Most of us have seen "arborglyphs" and may have even created one at some time in the past. Arborglyphs and tree carvings have received little scientific attention until Joxe Mallea's Basque Sheepherder studies on quaking aspen arborglyphs popularized the subject.
Arborglyphs are carvings on trees that record names, dates, images, even poetry and prose. Beech, birch and aspen have traditionally been the trees of choice, preferred by most "artists". These species' smooth bark and light color makes a ready-made canvas for carving. Some consider arborglyphs to be a legitimate form of artistic expression and honor trees with these carvings. Others think it is just so much graphitti and another form of tree defacement. Most forest owners do not encourage the practice of carving on their trees.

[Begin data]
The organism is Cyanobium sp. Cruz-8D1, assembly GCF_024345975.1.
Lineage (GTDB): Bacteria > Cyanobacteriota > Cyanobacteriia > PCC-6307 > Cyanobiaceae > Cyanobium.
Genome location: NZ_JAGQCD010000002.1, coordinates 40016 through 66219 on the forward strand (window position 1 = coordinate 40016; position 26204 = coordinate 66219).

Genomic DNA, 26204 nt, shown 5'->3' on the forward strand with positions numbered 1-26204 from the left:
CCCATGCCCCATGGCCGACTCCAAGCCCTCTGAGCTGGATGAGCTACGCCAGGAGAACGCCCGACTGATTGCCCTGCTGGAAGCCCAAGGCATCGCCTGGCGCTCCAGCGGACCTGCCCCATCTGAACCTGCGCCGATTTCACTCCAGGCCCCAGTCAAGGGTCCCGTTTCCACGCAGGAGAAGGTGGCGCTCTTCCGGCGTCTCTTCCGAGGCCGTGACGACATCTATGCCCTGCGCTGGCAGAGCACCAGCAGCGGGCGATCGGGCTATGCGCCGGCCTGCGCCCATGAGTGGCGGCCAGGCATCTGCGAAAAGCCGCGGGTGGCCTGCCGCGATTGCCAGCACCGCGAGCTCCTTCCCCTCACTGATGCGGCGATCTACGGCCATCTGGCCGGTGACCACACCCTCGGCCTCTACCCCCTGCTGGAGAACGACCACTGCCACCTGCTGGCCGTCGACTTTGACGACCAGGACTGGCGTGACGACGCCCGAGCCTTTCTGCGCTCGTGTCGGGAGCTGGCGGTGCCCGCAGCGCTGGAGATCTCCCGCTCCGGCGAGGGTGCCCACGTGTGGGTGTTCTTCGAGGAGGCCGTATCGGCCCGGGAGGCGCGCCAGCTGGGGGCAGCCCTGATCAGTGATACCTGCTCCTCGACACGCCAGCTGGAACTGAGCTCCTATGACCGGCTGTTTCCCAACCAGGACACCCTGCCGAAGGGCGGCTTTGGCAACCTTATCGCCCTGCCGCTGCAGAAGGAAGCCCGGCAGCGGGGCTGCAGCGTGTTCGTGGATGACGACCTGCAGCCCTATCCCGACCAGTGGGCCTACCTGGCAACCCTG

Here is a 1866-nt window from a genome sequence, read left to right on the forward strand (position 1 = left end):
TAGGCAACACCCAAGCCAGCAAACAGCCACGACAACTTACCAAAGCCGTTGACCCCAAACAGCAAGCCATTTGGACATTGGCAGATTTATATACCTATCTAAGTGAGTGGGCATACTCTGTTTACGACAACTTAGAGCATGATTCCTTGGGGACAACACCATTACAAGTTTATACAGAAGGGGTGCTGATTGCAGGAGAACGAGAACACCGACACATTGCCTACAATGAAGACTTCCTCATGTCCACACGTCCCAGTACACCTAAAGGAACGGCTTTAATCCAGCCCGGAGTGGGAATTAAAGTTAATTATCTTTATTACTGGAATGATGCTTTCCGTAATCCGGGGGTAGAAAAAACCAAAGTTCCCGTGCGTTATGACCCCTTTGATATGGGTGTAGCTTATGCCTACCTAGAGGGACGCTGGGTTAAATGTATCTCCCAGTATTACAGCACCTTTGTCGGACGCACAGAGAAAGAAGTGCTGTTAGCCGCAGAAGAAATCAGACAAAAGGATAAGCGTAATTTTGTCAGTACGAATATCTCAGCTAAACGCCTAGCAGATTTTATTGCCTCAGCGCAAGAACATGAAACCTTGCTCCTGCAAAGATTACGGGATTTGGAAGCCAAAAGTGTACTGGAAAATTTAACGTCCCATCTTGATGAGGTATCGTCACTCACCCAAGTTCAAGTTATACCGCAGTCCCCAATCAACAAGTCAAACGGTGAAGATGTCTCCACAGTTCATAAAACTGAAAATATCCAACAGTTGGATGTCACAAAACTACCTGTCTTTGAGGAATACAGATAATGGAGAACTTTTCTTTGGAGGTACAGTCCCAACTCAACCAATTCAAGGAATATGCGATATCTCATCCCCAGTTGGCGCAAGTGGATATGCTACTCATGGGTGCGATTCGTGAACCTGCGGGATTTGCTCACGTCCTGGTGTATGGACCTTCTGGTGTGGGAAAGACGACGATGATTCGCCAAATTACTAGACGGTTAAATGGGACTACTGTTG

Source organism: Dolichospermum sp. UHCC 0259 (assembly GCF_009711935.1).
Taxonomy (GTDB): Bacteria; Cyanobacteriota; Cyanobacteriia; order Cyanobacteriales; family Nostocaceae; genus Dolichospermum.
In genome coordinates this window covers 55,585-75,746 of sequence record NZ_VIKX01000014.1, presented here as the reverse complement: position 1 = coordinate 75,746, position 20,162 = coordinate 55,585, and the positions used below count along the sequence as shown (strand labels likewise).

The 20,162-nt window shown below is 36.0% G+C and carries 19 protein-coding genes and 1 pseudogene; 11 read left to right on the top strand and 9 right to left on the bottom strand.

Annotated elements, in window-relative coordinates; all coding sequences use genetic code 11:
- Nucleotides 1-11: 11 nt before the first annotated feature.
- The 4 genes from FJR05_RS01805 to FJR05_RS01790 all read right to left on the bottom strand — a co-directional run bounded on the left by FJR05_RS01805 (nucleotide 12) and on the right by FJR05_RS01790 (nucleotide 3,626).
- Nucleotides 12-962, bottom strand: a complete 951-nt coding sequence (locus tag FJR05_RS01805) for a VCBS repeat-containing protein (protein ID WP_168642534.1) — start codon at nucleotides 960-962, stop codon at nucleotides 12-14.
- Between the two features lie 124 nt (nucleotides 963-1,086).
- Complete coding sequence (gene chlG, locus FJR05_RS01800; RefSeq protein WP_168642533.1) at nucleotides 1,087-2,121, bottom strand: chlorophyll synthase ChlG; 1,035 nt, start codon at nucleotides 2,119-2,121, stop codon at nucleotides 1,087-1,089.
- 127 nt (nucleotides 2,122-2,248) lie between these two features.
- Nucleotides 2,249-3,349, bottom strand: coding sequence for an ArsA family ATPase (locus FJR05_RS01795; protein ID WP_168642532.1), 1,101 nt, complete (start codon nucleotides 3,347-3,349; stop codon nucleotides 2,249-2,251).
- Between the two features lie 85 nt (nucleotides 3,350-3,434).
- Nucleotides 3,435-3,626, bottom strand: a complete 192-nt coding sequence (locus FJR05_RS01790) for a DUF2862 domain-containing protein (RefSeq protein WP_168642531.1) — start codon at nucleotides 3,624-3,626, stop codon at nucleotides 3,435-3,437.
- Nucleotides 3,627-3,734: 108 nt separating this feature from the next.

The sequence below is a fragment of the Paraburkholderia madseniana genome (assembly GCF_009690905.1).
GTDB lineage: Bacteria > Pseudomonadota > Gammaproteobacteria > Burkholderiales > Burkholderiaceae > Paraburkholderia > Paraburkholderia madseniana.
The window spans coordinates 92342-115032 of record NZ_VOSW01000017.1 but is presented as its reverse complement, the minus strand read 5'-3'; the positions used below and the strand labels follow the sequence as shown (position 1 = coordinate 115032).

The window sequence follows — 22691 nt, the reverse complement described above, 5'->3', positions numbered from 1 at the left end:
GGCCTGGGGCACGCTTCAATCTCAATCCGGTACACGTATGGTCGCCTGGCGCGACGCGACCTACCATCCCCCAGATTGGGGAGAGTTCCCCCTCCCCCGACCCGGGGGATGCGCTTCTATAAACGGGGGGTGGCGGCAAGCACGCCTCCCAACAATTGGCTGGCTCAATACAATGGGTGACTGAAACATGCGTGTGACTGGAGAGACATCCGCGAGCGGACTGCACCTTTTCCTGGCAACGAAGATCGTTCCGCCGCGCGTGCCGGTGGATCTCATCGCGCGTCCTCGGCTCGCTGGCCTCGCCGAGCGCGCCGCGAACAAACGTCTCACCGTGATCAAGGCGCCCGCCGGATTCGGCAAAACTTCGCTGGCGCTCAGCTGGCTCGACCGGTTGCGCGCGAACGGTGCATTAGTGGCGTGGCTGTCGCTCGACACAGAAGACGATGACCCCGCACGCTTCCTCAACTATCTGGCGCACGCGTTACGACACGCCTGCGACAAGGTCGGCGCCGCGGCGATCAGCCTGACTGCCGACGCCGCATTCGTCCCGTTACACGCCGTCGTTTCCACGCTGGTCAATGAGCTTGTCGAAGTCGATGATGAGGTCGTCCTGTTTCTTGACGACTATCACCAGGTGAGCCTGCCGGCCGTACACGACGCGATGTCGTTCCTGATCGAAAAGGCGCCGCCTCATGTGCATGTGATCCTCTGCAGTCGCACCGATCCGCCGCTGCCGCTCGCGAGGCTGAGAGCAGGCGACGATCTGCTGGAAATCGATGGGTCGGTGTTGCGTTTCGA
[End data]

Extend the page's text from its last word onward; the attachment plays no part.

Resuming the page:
U.S. Forest Service Photo